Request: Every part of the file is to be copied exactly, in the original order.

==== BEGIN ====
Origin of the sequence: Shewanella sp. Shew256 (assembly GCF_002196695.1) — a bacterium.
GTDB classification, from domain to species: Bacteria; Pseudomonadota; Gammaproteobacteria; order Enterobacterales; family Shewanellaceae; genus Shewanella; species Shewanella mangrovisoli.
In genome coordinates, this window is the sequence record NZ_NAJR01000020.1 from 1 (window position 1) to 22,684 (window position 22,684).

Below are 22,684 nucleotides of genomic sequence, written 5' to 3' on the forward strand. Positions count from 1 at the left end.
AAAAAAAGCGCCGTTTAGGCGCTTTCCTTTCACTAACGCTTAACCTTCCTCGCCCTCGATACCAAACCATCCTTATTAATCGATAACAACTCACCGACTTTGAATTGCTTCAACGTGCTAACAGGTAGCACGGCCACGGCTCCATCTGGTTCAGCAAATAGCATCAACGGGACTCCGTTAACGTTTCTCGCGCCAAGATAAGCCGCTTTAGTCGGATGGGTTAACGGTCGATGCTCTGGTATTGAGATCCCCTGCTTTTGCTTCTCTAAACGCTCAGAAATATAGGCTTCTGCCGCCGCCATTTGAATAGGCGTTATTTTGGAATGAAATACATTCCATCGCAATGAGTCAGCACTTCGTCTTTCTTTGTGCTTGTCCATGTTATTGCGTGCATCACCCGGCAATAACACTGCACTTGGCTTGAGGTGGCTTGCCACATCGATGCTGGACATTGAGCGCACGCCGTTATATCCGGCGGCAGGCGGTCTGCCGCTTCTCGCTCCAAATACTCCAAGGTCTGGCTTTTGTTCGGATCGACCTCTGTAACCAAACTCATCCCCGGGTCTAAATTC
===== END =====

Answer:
Origin of the sequence: Shewanella sp. Shew256 (assembly GCF_002196695.1) — a bacterium.
GTDB classification, from domain to species: Bacteria; Pseudomonadota; Gammaproteobacteria; order Enterobacterales; family Shewanellaceae; genus Shewanella; species Shewanella mangrovisoli.
In genome coordinates, this window is the sequence record NZ_NAJR01000020.1 from 1 (window position 1) to 22,684 (window position 22,684).

Below are 22,684 nucleotides of genomic sequence, written 5' to 3' on the forward strand. Positions count from 1 at the left end.
AAAAAAAGCGCCGTTTAGGCGCTTTCCTTTCACTAACGCTTAACCTTCCTCGCCCTCGATACCAAACCATCCTTATTAATCGATAACAACTCACCGACTTTGAATTGCTTCAACGTGCTAACAGGTAGCACGGCCACGGCTCCATCTGGTTCAGCAAATAGCATCAACGGGACTCCGTTAACGTTTCTCGCGCCAAGATAAGCCGCTTTAGTCGGATGGGTTAACGGTCGATGCTCTGGTATTGAGATCCCCTGCTTTTGCTTCTCTAAACGCTCAGAAATATAGGCTTCTGCCGCCGCCATTTGAATAGGCGTTATTTTGGAATGAAATACATTCCATCGCAATGAGTCAGCACTTCGTCTTTCTTTGTGCTTGTCCATGTTATTGCGTGCATCACCCGGCAATAACACTGCACTTGGCTTGAGGTGGCTTGCCACATCGATGCTGGACATTGAGCGCACGCCGTTATATCCGGCGGCAGGCGGTCTGCCGCTTCTCGCTCCAAATACTCCAAGGTCTGGCTTTTGTTCGGATCGACCTCTGTAACCAAACTCATCCCCGGGTCTAAATTC